Building Appreciation for the Environment with the Next Generation
Every year, the Mid-Atlantic Water Protection Division does a few Earth Day presentations at local schools. We have always felt that it’s important to educate young people about protecting the environment.
In certain ways, educating the next generation is one of the most important parts of EPA’s entire mission. This year, we went to a few schools including Julia R. Masterman at 17th & Spring Garden Streets in Philadelphia. Masterman is a public magnet school that includes both a middle school and a high school with young enthusiastic teachers, who continually use their science curriculum to talk about environmental issues.
Sometimes a short presentation on the class’s Smartboard about the history of EPA is offered, including old photos of the Cuyahoga River fire which happened way back in 1969. Or we talk about the first Earth Day in 1970, and how it led to the formation of the EPA. Other times, we change speeds a bit and do a simple chemistry experiment using red cabbage juice as a pH indicator. pH is a measure of acidity or alkalinity and changes in pH can also affect the aquatic life in a stream.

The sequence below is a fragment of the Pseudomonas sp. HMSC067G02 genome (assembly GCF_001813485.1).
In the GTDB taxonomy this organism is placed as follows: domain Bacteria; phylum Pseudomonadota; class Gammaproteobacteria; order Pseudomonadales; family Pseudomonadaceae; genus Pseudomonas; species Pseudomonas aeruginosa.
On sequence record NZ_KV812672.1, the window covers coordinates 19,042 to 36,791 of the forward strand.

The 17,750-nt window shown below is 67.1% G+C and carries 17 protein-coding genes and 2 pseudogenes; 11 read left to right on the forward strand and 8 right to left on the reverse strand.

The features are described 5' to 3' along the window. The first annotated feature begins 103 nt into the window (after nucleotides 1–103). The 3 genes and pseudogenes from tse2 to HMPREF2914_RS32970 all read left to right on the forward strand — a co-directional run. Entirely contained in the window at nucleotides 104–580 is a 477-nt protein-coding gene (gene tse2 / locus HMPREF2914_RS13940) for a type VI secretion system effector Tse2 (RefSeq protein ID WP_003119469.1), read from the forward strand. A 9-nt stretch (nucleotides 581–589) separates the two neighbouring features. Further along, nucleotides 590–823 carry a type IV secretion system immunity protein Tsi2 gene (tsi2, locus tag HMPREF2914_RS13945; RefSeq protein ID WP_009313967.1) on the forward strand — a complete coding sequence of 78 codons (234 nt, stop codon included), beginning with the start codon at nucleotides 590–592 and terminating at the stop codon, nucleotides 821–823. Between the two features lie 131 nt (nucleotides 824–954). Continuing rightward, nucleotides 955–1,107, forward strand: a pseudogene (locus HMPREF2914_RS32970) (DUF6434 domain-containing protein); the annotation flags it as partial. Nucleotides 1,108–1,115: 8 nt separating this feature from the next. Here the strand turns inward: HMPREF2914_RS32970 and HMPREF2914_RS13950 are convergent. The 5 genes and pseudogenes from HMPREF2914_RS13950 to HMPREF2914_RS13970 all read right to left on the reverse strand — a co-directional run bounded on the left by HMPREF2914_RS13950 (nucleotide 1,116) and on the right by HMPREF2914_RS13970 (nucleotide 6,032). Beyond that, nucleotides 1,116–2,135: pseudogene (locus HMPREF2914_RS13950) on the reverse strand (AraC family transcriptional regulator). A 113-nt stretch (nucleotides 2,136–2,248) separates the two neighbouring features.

For an experiment about pH, we use red cabbage juice because it changes colors quite dramatically when mixed with baking soda, vinegar or even tap water. Purple, dark green and light blue…even a bright yellow can easily be created with the right substance. Middle schoolers love looking at the different colors, and some are inspired them to ask us a few questions about the Schuylkill River or other water bodies in the Mid-Atlantic Region. Read about successful restoration of pH-impaired streams in the Mid-Atlantic states of Pennsylvania and West Virginia.
What are some of the lessons you’ve shared with young people about protecting the health of our streams and rivers? The future of our environment is in their hands.
Editor's Note: The opinions expressed in Greenversations are those of the author. They do not reflect EPA policy, endorsement, or action, and EPA does not verify the accuracy or science of the contents of the blog.